(Andrei Piontkovsky is director of the Center of Strategic Research in
New York Review of Books
April 13, 2000
[for personal use only]
Who Lost Russia?
By GEORGE SOROS
GEORGE SOROS, Chairman of Soros Fund Management LLC and the Open Society
Institute, is the author of The Crisis of Global Capitalism, a new edition of
which will appear later this year.
[DJ: There is a Russian translation at
The collapse of the Soviet empire in 1989 and the Soviet Union in 1991
offered a historic opportunity to transform that part of the world into open
societies; but the Western democracies failed to rise to the occasion and the
entire world has to suffer the consequences. The Soviet Union and later
Russia needed outside help because an open society is a more sophisticated
form of social organization than a closed society. In a closed society there
is only one concept of how society should be organized, the authorized
version, which is imposed by force. In an open society citizens are not only
allowed but required to think for themselves, and there are institutional
arrangements that allow people with different interests, different
backgrounds, and different opinions to live together in peace.
The Soviet system was probably the most comprehensive form of closed society
ever invented by man. It penetrated into practically all aspects of
existence: not only the political and military but also the economic and the
intellectual. At its most aggressive, it even tried to invade natural
science—as the case of Lysenko showed. To make the transition to an open
society required a revolutionary change in regime which could not be
accomplished without outside help. It was this insight that prompted me to
rush in and establish open society foundations in one country after another
in the former Soviet empire.
But the open societies of the West lacked this insight. After the end of the
Second World War, the United States launched the Marshall Plan; after the
collapse of the Soviet system the idea of a similar initiative was
unthinkable. I proposed something like it at a conference in the spring of
1989 in Potsdam, which was then still in East Germany, and I was literally
laughed at. The laughter was led by William Waldegrave, a minister in
Margaret Thatcher's foreign office. Margaret Thatcher was a staunch defender
of freedom—when she visited Communist countries she insisted on meeting with
dissidents—but the idea that an open society needs to be constructed and that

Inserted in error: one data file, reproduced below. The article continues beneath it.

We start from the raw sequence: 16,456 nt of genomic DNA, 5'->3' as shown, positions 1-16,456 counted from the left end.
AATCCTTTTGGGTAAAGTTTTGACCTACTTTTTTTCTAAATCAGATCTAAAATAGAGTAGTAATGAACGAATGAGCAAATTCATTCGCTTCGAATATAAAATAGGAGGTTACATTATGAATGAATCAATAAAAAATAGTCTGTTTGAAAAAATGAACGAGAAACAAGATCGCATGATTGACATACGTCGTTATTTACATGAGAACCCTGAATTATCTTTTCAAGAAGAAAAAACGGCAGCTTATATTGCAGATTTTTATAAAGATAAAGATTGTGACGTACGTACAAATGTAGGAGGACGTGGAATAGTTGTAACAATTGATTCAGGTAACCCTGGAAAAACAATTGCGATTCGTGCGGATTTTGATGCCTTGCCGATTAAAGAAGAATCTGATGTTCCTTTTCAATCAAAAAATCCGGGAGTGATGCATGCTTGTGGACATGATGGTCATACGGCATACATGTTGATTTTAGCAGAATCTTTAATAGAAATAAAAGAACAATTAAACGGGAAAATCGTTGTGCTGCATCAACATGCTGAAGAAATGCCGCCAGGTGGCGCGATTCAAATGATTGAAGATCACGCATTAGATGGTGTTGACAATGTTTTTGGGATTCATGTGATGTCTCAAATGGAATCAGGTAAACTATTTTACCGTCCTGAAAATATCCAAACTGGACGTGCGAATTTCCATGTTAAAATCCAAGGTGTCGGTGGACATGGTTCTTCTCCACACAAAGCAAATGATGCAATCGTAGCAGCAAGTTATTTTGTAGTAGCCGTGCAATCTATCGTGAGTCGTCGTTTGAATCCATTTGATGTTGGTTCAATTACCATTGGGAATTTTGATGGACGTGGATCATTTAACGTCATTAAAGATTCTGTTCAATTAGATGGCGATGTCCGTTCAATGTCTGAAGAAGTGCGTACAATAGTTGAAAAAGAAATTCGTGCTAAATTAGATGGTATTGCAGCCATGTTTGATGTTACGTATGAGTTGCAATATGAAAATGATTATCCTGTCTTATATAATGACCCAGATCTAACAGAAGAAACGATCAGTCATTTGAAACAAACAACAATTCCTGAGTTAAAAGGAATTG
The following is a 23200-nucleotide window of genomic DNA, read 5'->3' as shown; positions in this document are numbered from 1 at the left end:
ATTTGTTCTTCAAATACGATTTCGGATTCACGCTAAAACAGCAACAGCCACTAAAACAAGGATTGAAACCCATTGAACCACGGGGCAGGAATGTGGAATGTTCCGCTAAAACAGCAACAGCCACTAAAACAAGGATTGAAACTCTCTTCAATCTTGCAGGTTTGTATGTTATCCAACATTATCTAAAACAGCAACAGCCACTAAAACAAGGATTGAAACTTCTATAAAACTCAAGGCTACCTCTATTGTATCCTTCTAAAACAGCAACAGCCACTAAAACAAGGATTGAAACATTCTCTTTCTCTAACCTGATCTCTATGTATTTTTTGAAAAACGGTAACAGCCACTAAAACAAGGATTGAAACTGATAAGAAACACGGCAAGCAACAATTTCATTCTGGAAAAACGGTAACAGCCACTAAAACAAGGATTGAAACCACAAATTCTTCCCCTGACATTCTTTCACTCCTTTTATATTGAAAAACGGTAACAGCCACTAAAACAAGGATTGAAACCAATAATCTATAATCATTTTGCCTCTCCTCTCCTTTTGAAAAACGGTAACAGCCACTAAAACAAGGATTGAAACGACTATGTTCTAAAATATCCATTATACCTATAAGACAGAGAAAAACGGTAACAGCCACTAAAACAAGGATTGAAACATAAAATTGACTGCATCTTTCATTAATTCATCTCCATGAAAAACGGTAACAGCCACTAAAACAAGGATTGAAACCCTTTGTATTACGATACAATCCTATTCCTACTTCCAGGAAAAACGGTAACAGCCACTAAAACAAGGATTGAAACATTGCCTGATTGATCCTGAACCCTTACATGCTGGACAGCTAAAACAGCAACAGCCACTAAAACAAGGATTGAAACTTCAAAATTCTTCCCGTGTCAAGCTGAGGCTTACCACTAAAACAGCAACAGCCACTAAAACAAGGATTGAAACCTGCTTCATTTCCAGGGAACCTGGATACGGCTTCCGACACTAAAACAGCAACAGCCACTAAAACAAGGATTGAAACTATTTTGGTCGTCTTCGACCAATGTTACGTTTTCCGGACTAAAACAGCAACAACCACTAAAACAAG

the construction may require—and deserve—outside help was apparently beyond
her understanding. As a market fundamentalist, she did not believe in
government intervention. In fact, the formerly Communist countries were left
largely to fend for themselves. Some made the grade; others did not.
There is much soul-searching and finger-pointing going on with regard to
Russia. Articles are being written asking, Who lost Russia? I am convinced
that we, the Western democracies, are largely responsible, and that the sins
of omission were committed by the Bush and Thatcher administrations. The
record of Chancellor Kohl's Germany is more mixed. Both in extending credits
and in making grants, Germany was the largest financial contributor to the
Soviet Union and later to Russia, but Kohl was motivated more by the desire
to buy Russian acquiescence in German reunification than to help transform
I contend that if the Western democracies had really engaged themselves,
Russia could have been firmly established on the road toward a market economy
and an open society. I realize that my contention runs counter to prevailing
views. It is counterfactual because, in fact, the economic reform efforts
were dismal failures. One would have to believe in the efficacy of foreign
aid to argue that the outcome could have been different; but foreign aid has
a bad record and the idea that governmental intervention could actually help
an economy goes against the prevailing market fundamentalist bias. So
attention is concentrated on who did what that went wrong. But it is exactly
the market fundamentalist bias that must be held responsible for the outcome.
It militated against a genuine engagement to help the Soviet Union and later
People felt a lot of sympathy, but it was inchoate. The open societies of the
West did not believe in open society as a desirable goal whose pursuit would
justify considerable effort. This was my greatest disappointment and
misjudgment. I was misled by the rhetoric of the cold war. The West was
willing to support the transition with words but not with money, and whatever
aid and advice was given was misguided by a market fundamentalist bias. The
Soviets and later the Russians were very eager for and receptive to outside
advice. They realized that their own system was rotten and they tended to
idolize the West. They made the same mistake as I did: they thought the West
was genuinely concerned.
I had set up a foundation in the Soviet Union as early as 1987. When
Gorbachev phoned Andrei Sakharov in his exile in Gorky and asked him to
"resume his patriotic activities in Moscow," I realized that a revolutionary
change was in the making. I have described my experiences elsewhere.1 What is
relevant here is that in 1988 I proposed setting up an international task
force to study the creation of an "open sector" in the Soviet economy, and
somewhat to my surprise—I was then an obscure fund manager—my proposal was
accepted by officials in the USSR.
My idea was to create a market sector within the command economy, selecting
an industry like food processing which would sell its products to consumers
at market rather than command prices (with an appropriate system for transfer
from command prices to market prices). This "open sector" could then be
gradually enlarged. It soon became evident that the idea was impractical
because the command economy was too diseased to nurture the embryo of a
market economy. That is, the problem of transfer pricing could not be solved.
But even such a harebrained idea from an insignificant source was supported
at the highest level. Prime Minister Vladimir Ryzhkov ordered the heads of
the major institutions—Gosplan, Gosnab, and so on—to participate. It is true
that I was able to attract Western economists like Wassily Leontief and